Departments — 06 February 2020
How to decide whether to buy or lease a car

By Robyn A. Friedman

City & Shore Magazine

It’s that time of year: the post-holiday blues for auto dealers. It’s a slow period for the industry when dealers will do just about anything to get a customer in the door.

If you’re in the market for a new or pre-owned vehicle, you’ll soon have to decide whether to buy or lease it. It’s not a simple question – and the answer depends on your planned use of the vehicle, as well as your financial situation.

The decision also requires some understanding of lease terms, such as residual value. Here are some questions to ask yourself that may help make your decision easier.

How long do you plan to keep the vehicle?

According to Michael Silver, a certified financial planner in Boca Raton, the answer to this question is key. “If you like the look and feel of a new car and tend to change cars often, a lease may be your best option,” he says. “If you don’t like the hassle of changing cars and tend to keep a car for five or more years, you may want to own the car.”

How much do you plan to drive the car?

Is the car your primary vehicle, or is it just a sportster you plan to show off on weekends? Remember that leases restrict the number of miles you can put on the car each year. If you go over your allocated mileage, you’ll have to pay for it – and that can be costly. If you plan to drive the car a lot, owning might be a better idea.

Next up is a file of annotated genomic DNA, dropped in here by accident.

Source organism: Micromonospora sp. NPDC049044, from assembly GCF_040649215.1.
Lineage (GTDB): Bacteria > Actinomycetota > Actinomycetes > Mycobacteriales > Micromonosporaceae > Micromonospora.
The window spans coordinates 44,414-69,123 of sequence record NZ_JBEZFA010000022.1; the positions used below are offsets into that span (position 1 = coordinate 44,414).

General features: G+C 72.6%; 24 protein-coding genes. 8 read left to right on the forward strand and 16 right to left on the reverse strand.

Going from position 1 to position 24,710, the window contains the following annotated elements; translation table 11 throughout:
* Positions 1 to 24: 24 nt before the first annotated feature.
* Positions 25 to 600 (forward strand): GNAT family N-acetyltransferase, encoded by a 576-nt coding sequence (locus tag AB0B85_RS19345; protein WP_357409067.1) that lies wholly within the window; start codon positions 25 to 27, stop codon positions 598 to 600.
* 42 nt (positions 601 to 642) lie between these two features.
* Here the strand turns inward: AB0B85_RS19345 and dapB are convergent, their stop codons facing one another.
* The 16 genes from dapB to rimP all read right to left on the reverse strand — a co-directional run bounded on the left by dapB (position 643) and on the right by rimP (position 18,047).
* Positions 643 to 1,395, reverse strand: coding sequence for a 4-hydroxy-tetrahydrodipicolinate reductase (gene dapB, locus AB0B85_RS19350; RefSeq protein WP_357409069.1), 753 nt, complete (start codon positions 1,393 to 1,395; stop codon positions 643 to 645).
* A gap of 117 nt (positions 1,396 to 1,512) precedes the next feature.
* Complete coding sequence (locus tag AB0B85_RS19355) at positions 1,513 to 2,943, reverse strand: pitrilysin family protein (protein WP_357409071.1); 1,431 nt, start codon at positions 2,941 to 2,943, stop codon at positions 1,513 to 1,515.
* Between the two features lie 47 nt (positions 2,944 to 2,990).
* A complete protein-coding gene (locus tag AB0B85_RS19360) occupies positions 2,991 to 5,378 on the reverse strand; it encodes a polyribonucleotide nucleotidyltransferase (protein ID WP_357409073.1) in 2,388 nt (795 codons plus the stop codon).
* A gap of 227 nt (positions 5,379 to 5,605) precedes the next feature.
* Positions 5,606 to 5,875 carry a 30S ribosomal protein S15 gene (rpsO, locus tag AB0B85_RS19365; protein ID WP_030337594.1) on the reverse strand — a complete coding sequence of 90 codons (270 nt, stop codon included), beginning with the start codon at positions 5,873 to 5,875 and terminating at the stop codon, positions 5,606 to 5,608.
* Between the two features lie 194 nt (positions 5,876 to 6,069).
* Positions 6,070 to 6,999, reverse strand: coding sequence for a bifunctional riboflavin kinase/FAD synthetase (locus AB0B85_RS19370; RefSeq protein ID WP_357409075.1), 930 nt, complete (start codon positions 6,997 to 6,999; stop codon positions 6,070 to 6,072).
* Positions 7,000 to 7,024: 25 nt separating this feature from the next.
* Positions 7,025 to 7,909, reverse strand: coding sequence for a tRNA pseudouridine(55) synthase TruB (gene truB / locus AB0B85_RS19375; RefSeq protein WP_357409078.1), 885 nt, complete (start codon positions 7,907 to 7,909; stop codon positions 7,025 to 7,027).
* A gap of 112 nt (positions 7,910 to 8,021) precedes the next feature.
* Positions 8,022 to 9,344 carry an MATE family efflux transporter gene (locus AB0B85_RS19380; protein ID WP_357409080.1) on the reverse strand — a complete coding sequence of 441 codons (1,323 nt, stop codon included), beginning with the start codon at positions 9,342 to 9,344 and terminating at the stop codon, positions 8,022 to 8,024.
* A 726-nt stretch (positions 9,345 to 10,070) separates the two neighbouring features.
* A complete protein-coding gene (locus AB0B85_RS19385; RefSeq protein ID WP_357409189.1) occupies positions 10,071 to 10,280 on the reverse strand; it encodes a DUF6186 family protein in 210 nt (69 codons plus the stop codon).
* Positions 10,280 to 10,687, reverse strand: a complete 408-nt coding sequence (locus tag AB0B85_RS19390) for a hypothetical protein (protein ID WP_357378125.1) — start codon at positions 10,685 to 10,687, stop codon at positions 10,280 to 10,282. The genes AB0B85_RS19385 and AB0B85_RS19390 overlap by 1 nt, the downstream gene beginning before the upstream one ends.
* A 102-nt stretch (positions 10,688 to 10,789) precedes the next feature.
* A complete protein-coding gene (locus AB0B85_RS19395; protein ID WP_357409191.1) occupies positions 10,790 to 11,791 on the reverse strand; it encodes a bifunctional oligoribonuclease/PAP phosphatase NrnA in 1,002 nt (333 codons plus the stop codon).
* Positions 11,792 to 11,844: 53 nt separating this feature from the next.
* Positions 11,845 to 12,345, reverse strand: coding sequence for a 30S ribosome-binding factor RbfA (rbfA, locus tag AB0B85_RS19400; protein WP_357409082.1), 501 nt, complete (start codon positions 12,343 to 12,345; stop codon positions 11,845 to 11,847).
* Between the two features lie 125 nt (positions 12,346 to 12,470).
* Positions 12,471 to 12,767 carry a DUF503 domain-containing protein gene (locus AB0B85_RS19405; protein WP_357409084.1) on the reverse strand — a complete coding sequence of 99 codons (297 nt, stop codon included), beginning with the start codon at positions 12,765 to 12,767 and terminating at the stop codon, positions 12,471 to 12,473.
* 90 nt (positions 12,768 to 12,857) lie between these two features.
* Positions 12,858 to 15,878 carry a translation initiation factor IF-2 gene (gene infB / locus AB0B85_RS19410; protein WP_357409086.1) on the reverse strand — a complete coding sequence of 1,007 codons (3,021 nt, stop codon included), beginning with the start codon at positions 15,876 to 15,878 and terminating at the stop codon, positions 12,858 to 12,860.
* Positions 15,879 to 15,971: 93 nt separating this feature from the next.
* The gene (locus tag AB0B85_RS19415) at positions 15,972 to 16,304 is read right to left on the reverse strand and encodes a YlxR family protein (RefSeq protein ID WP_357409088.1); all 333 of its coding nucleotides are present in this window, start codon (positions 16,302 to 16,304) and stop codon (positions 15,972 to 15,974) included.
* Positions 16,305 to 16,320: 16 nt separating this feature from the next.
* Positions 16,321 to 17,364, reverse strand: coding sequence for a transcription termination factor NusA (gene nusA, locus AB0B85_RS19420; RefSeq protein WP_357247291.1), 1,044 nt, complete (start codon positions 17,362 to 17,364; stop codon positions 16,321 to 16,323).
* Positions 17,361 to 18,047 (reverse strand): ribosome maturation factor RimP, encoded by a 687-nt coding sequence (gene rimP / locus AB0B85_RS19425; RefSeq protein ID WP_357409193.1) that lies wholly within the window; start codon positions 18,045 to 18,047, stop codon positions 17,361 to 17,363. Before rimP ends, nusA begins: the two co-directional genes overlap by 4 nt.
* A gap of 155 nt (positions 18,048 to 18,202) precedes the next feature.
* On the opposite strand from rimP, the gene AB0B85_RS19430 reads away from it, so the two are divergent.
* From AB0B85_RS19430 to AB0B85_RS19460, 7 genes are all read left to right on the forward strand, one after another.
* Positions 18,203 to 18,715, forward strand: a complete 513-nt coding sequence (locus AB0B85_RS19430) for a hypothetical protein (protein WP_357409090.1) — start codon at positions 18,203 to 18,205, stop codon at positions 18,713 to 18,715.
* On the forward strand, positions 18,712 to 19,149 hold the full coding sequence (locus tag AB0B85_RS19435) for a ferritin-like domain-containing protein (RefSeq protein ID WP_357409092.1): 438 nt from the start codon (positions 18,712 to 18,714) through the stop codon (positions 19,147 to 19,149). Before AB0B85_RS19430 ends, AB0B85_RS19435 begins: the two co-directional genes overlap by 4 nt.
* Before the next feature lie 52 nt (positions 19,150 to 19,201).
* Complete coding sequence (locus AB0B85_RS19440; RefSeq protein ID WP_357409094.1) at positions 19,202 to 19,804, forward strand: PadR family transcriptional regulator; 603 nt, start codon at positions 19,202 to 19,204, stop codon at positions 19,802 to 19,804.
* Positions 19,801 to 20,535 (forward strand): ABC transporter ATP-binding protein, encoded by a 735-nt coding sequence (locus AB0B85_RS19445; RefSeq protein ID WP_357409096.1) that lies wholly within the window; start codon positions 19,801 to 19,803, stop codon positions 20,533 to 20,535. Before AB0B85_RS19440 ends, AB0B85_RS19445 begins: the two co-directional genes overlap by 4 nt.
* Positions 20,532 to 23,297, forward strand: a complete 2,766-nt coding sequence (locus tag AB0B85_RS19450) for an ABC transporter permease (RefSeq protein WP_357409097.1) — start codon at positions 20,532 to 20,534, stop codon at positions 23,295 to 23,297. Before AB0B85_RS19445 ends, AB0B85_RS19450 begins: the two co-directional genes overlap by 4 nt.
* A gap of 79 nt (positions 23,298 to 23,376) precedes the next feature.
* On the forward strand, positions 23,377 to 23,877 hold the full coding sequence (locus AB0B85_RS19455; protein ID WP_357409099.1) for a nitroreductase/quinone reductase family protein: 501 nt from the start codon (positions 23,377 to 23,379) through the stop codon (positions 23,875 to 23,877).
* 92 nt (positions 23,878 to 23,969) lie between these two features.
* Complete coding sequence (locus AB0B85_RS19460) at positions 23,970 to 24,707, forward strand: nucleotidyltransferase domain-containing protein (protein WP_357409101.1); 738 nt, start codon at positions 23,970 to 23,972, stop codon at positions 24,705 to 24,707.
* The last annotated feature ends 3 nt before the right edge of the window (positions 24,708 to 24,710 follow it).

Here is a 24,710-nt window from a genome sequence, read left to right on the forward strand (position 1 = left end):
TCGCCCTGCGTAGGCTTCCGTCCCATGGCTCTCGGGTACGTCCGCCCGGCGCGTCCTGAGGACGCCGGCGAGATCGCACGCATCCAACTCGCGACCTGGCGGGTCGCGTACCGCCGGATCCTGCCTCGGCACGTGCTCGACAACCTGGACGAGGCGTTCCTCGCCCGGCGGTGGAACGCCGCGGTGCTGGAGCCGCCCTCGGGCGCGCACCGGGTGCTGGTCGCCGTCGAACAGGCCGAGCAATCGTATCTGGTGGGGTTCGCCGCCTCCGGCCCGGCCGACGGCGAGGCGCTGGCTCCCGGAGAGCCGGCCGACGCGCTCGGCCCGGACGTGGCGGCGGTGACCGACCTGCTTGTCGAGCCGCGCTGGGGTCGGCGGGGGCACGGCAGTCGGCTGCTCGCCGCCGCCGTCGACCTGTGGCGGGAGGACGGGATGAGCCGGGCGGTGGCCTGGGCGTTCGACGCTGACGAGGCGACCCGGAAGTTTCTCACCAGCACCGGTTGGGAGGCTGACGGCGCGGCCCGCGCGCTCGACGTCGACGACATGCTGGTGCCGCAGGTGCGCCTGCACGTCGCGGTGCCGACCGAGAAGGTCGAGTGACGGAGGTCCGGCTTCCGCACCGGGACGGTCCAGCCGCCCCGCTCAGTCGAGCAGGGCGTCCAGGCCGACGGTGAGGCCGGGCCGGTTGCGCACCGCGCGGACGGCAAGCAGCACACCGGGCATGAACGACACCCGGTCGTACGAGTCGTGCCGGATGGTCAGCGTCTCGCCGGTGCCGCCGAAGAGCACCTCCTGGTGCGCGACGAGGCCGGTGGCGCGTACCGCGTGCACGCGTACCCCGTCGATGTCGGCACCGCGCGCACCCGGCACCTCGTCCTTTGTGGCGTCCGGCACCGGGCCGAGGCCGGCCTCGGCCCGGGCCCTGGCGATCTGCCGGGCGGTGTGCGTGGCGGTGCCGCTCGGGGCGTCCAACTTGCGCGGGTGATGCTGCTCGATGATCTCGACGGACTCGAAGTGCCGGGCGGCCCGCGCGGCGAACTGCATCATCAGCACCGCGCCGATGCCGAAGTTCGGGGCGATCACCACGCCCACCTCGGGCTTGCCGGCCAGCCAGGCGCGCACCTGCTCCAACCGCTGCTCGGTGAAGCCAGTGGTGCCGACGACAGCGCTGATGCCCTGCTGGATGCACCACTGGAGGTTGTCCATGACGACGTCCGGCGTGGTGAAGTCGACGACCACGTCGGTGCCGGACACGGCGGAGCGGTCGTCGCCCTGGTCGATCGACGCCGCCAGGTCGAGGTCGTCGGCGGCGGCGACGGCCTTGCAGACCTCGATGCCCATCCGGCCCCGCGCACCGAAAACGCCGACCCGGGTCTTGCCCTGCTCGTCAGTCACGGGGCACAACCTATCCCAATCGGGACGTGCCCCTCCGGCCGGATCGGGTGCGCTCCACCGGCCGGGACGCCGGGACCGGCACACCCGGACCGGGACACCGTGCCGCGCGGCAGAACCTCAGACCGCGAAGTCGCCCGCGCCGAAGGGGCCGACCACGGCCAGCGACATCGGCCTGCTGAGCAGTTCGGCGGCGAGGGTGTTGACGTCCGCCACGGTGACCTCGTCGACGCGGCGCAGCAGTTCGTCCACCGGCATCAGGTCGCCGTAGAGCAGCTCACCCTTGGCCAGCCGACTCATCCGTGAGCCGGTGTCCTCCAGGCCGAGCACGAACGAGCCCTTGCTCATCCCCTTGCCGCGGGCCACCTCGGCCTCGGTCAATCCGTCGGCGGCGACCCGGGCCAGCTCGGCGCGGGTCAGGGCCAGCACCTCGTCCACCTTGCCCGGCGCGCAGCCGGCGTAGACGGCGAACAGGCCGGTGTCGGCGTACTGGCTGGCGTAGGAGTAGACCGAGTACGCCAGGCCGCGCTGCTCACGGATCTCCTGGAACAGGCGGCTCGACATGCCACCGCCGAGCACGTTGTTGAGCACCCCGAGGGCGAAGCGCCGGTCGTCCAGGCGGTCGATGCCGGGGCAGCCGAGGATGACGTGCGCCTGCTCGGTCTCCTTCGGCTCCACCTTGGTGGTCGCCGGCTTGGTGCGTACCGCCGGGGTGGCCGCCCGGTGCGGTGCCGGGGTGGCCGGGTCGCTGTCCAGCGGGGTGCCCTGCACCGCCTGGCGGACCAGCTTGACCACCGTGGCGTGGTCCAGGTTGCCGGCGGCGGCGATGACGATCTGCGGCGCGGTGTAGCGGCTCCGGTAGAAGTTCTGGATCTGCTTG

How much do you want to pay?

Because you’re only paying for your actual usage of the vehicle, leases allow consumers to afford a larger or more expensive car than they would if they purchased it outright. “It may be less expensive in the short term to lease,” Silver says. “But over longer periods of time, you are generally better off owning the car. At the end of a lease, there is no equity in your car, but with ownership you will have a value to your car.”

That means that if you buy, you’ll have a vehicle to trade when you’re ready for a new car. With a lease, however, you’ll turn in the car at the end of the term and be left with nothing.

Do you like having the latest and greatest features?

Vehicle manufacturers are constantly innovating, improving safety and technological gadgets in their new models. If you must have the latest features, leasing may be a better option because it allows you to trade up every two years. Of course, those who own a car outright can also opt for a new model that frequently, but due to the depreciation – the value of a new vehicle can drop by more than 20 percent after the first 12 months of ownership, according to car research company Carfax – that may not make sense financially.

Silver recently went through this analysis himself and decided to purchase, rather than lease, his car. However, he bought a two-year-old certified pre-owned car with low mileage and a warranty –

and he saved 45 percent off the retail cost of the car. “I figured out my break-even point between leasing and owning, and it was approximately three years,” he says. “Since I tend to keep cars for long periods of time and I’m not into the latest gadgets, this was the right decision for me. But everyone is different.”

 

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